Study indicates that frailty differs by region, income, race

Liz Seegert

About Liz Seegert

Liz Seegert (@lseegert), is AHCJ’s topic editor on aging. Her work has appeared in NextAvenue.com, Journal of Active Aging, Cancer Today, Kaiser Health News, the Connecticut Health I-Team and other outlets. She is a senior fellow at the Center for Health Policy and Media Engagement at George Washington University and co-produces the HealthCetera podcast.

Photo: Vee via Flickr

Photo: Vee via Flickr

Geography, race and income matter when it comes to frailty, according to a new study from Johns Hopkins Bloomberg School of Public Health. Women and the poor are more likely to be frail, and older people in southern states more that three times likely to be frail than those in western states. Additionally, blacks and Hispanics were nearly twice as likely to be frail than whites, researchers concluded.

In a large-scale survey of older adults in assisted living or who lived at home, 15 percent were considered frail, and 45 percent were pre-frail, or at heightened risk of becoming physically fragile. Frailty can increase risk of falls, vulnerability to chronic disease and disability. Understanding this condition and finding ways to prevent or slow its onset could improve quality of life for many older adults and help reduce health costs. The survey results appeared in the September 2015 issue of Journals of Gerontology: Medical Sciences.

The extent of variation among minority groups compared with whites was “striking,” the study’s authors said. Frailty prevalence was 65 percent to 85 percent higher for blacks and Hispanics and more than twice as high among those in residential care versus community settings. It was four times higher among the oldest age group compared with the youngest, and the lowest income quartile quartile versus the highest. For most regions, there was a generally decreasing trend in frailty prevalence with greater income; in the Mountain region, frailty prevalence varied little among income quartiles below the highest.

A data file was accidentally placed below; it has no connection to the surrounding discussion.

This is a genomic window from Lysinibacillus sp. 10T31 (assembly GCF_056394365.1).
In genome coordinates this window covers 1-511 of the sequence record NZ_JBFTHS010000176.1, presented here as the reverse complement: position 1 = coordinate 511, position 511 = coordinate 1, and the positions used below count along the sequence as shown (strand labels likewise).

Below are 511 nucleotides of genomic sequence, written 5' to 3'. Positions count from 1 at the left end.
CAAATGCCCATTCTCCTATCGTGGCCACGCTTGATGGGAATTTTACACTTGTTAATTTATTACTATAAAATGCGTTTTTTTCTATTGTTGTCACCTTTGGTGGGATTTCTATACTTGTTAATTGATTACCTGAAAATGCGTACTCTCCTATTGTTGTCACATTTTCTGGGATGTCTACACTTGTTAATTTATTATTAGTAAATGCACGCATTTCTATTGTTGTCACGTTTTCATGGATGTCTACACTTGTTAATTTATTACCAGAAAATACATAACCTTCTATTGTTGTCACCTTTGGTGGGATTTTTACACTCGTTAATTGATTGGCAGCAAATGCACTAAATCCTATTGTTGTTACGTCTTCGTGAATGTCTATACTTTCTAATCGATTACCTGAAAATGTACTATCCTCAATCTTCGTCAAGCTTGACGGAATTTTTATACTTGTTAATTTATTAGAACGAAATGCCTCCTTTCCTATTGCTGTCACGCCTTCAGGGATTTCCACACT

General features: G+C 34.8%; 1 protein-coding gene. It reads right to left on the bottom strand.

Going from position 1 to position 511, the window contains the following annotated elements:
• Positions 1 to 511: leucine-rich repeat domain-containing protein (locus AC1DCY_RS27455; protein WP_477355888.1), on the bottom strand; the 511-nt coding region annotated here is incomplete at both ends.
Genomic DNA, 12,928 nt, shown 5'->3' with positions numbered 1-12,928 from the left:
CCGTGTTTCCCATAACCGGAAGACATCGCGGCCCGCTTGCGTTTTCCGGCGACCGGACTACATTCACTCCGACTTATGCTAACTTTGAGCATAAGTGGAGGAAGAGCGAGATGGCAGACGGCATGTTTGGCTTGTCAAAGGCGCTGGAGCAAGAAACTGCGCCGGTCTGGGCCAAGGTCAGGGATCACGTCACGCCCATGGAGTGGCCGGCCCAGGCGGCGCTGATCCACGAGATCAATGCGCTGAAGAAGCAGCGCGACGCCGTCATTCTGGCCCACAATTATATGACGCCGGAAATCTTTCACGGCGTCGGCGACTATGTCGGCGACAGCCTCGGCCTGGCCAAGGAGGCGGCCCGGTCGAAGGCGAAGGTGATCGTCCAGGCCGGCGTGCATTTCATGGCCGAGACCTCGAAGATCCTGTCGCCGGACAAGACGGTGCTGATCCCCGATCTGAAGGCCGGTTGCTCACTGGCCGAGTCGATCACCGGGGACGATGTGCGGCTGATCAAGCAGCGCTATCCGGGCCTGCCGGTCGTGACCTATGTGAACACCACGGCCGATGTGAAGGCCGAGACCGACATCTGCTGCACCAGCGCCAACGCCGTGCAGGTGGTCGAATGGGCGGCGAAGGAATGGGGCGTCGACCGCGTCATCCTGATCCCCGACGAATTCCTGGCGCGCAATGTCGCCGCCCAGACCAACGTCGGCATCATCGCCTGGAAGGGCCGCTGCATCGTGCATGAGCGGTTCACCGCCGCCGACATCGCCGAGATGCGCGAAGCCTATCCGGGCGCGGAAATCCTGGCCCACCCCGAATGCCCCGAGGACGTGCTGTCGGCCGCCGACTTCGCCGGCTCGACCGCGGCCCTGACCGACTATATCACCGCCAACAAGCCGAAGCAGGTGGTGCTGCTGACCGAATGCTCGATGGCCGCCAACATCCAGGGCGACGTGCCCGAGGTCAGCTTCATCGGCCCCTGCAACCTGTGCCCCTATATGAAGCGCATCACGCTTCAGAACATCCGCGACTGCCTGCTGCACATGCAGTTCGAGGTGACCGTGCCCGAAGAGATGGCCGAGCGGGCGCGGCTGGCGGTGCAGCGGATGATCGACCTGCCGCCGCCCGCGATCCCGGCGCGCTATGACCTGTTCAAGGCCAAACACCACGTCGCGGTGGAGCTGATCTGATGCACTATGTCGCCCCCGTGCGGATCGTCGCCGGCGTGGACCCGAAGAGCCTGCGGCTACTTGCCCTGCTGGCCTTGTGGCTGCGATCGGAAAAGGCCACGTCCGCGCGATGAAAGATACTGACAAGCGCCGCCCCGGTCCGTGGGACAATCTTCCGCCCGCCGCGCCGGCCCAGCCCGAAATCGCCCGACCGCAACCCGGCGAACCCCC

Most surprising was the significant racial and geographic differences said lead author Karen Bandeen-Roche, Ph.D. “We can’t really explain the regional differences. We know there are health differences across the country, in diet and to some extent in exercise habits…active lifestyle might be a factor.”  The data on racial differences could be due to a number of factors and warrants additional investigation, she said.

Chronic disease and disability prevalence increase steeply with frailty. Among the frail elders surveyed, 42 percent were hospitalized in the previous year, compared with 22 percent of the pre-frail and 11 percent of those considered robust. Hip, back, and heart surgery in the last year were associated with frailty. Over half of frail persons had a fall in the previous year. Reducing frailty could reduce hospital admissions and costs by reducing reduce fall risk. Healthier seniors also have better chances of surviving major surgery and enjoy a better quality of life.

The 45 percent of participants who were considered “pre-frail” had begun to experience symptoms of frailty, but to a lesser extent. These pre-frail elders were a prime target of the study, Bardeen-Roche said, because better understanding the progression of frailty can help practitioners develop recommendations (such as changes to diet or exercise) that potentially could extend people’s quality of life in the later years.

Researchers looked at 7,439 participants in the 2011 baseline of the National Health and Aging Trends Study, a longitudinal study of people age 65 and older. Participants either lived at home or in an assisted-living center. Each completed a two-hour in-person interview that assessed frailty based on weakness, exhaustion, low physical activity, shrinking and low walking speed. Participants also were asked about their medical history and ability to perform daily tasks like meal preparation and household chores.

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